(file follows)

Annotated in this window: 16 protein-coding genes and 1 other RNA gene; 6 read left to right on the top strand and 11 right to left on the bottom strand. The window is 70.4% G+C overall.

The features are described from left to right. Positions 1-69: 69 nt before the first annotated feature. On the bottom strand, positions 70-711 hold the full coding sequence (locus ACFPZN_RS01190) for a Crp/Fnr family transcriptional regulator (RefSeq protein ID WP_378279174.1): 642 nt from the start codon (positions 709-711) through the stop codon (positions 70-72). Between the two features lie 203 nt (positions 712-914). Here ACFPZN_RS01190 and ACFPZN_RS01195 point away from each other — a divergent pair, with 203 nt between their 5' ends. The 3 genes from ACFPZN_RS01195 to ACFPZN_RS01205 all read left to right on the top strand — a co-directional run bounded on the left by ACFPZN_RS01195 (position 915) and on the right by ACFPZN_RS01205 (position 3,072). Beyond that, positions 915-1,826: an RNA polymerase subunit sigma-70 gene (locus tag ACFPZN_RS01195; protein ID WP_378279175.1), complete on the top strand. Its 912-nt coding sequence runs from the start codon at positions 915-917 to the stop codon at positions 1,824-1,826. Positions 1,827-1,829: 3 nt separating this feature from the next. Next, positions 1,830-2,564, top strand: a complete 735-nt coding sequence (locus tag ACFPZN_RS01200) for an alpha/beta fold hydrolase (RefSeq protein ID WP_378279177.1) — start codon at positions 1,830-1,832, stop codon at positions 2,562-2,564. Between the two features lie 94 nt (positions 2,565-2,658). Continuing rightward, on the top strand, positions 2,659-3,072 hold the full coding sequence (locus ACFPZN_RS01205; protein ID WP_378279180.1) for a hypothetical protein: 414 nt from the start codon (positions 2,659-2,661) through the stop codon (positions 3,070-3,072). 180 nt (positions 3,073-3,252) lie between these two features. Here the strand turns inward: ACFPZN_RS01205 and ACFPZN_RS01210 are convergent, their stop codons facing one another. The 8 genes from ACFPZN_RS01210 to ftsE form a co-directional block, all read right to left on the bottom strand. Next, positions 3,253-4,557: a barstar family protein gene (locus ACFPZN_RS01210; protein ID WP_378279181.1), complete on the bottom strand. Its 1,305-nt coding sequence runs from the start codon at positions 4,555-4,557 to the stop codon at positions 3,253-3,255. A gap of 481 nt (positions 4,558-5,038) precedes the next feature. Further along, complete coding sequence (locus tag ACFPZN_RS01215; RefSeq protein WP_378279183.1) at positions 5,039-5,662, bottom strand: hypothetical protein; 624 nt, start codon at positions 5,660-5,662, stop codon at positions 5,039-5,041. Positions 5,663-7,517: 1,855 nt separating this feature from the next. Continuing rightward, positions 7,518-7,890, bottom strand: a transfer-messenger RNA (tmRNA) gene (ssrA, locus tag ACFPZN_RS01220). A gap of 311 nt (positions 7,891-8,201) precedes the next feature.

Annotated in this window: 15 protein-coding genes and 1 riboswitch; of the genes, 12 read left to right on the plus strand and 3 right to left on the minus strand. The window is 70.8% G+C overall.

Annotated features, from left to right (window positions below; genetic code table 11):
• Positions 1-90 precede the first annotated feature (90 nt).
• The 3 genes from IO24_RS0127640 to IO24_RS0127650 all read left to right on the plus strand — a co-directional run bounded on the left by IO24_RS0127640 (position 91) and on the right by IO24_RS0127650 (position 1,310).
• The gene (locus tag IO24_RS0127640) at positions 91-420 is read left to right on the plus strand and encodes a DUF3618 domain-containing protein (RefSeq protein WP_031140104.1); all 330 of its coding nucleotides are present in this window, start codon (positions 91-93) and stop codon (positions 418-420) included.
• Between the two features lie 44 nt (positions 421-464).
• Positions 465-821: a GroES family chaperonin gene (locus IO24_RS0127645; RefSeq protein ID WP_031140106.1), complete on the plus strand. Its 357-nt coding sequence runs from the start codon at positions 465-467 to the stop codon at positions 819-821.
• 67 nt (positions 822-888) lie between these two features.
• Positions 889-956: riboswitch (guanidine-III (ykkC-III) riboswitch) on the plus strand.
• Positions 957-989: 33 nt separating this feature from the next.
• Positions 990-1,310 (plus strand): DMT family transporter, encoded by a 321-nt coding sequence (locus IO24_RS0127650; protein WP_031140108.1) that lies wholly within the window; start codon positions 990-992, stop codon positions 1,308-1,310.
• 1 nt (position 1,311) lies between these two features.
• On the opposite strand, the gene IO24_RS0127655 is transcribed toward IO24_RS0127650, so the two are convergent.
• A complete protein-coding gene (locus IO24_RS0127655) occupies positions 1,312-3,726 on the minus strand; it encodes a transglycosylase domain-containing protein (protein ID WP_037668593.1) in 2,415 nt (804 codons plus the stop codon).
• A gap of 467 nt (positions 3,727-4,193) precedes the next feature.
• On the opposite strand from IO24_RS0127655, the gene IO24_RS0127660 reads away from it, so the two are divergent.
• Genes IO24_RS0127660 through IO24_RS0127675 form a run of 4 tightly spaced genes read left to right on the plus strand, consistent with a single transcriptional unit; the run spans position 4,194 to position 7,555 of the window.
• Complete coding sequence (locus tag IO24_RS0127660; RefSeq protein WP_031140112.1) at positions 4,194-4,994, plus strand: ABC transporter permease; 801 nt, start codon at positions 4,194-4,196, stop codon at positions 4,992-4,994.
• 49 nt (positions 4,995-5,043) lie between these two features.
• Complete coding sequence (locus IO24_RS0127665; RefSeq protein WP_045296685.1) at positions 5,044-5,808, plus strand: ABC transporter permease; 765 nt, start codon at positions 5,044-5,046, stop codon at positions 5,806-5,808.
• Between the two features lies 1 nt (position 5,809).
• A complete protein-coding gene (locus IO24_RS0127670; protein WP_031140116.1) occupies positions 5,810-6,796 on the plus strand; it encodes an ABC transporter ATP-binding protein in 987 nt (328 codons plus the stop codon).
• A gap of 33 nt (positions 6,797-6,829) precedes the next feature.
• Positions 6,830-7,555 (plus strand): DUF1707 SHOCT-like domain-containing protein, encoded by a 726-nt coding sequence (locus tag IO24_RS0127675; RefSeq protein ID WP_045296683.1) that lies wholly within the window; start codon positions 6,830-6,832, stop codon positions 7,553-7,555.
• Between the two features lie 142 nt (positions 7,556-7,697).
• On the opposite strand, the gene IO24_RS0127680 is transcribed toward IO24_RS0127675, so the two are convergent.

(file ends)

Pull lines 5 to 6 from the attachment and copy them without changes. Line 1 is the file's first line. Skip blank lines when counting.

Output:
• Positions 1-90 precede the first annotated feature (90 nt).
• The 3 genes from IO24_RS0127640 to IO24_RS0127650 all read left to right on the plus strand — a co-directional run bounded on the left by IO24_RS0127640 (position 91) and on the right by IO24_RS0127650 (position 1,310).